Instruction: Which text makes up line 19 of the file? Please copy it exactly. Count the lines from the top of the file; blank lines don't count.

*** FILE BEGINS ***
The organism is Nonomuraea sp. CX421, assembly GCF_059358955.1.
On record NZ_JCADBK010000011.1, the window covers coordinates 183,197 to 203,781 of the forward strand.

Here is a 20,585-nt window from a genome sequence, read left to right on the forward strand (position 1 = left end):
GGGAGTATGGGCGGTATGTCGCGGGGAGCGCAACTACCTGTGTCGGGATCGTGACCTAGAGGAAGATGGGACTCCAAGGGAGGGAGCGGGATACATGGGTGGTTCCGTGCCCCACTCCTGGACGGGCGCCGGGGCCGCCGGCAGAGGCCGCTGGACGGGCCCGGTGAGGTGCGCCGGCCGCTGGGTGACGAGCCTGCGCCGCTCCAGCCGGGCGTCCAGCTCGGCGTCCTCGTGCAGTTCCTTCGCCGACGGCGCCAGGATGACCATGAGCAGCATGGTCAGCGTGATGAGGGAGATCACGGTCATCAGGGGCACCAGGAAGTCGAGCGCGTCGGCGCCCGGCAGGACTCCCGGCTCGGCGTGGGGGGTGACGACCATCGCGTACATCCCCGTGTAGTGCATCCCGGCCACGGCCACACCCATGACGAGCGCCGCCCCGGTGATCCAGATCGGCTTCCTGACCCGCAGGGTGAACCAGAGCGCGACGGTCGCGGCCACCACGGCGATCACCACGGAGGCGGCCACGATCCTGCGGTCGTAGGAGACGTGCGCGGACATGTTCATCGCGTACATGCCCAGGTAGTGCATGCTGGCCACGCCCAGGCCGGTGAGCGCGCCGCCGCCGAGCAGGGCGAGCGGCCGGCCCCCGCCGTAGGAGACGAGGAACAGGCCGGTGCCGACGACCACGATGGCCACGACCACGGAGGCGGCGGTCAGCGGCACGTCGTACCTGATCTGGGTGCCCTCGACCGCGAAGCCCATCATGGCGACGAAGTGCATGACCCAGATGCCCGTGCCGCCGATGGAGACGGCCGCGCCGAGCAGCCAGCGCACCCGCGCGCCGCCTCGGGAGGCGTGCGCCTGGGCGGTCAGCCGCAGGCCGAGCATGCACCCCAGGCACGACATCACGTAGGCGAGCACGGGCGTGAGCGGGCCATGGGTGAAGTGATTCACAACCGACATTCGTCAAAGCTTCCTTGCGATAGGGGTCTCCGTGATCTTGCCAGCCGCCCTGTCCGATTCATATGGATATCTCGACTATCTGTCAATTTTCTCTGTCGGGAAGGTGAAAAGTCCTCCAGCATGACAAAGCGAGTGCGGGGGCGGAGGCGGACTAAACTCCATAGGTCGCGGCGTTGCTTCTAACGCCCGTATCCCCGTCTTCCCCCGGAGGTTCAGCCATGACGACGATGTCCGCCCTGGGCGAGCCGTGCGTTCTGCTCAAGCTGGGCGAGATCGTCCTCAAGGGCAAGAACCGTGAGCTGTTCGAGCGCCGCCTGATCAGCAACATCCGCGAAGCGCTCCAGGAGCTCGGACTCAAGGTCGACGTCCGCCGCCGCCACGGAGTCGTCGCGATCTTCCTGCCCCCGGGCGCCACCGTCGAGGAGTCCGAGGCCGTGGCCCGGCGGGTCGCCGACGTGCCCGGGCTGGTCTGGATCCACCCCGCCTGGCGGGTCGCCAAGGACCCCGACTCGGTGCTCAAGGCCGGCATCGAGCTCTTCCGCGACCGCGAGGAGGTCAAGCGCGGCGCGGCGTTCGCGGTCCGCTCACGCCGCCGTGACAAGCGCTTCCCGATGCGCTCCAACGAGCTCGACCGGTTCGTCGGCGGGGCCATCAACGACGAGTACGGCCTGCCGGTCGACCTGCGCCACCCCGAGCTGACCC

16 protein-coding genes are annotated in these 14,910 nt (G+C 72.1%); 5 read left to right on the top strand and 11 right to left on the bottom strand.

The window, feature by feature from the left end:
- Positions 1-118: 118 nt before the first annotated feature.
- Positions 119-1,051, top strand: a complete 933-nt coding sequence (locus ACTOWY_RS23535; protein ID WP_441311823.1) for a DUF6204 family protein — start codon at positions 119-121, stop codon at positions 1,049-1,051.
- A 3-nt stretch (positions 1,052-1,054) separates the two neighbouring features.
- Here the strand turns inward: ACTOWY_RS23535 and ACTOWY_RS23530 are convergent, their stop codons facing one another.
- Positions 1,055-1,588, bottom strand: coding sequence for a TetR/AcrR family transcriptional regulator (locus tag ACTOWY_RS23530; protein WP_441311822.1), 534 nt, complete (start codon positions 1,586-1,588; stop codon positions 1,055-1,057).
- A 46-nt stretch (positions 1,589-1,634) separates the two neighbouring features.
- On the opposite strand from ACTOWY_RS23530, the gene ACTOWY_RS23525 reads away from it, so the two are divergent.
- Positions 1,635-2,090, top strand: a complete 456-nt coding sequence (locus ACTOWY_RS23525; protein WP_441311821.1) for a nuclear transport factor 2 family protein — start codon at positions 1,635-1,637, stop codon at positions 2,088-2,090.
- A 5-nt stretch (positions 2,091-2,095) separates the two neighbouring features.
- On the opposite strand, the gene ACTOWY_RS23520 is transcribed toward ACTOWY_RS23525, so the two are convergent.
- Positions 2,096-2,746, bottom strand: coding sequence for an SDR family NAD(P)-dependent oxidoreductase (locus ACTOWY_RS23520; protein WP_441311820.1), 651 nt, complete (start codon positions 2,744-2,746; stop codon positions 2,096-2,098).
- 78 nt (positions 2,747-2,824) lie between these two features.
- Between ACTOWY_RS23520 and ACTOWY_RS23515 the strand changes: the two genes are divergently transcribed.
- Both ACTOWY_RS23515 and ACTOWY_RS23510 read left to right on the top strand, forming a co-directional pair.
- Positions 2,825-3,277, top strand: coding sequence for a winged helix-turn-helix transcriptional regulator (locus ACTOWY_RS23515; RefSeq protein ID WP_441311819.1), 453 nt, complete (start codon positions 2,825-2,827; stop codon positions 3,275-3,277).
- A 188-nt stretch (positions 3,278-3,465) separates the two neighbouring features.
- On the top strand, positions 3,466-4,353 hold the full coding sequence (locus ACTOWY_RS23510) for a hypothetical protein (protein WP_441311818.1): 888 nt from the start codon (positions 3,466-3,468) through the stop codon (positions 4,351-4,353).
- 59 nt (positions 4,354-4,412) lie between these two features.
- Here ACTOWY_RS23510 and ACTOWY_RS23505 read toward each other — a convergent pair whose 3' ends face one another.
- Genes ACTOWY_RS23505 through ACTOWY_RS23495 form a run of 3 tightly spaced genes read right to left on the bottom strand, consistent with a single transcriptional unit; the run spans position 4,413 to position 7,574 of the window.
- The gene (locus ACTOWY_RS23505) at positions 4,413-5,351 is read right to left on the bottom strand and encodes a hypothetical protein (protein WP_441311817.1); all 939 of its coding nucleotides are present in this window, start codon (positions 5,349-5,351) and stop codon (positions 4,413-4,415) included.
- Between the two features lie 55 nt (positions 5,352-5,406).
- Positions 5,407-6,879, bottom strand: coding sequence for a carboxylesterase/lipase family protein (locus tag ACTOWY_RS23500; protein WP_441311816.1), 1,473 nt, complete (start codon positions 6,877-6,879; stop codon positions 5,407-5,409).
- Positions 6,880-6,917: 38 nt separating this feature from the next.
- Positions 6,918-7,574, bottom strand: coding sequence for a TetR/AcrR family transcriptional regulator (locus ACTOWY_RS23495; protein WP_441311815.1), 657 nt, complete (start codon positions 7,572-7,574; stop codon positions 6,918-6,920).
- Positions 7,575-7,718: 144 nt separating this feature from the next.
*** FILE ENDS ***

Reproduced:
- Between ACTOWY_RS23520 and ACTOWY_RS23515 the strand changes: the two genes are divergently transcribed.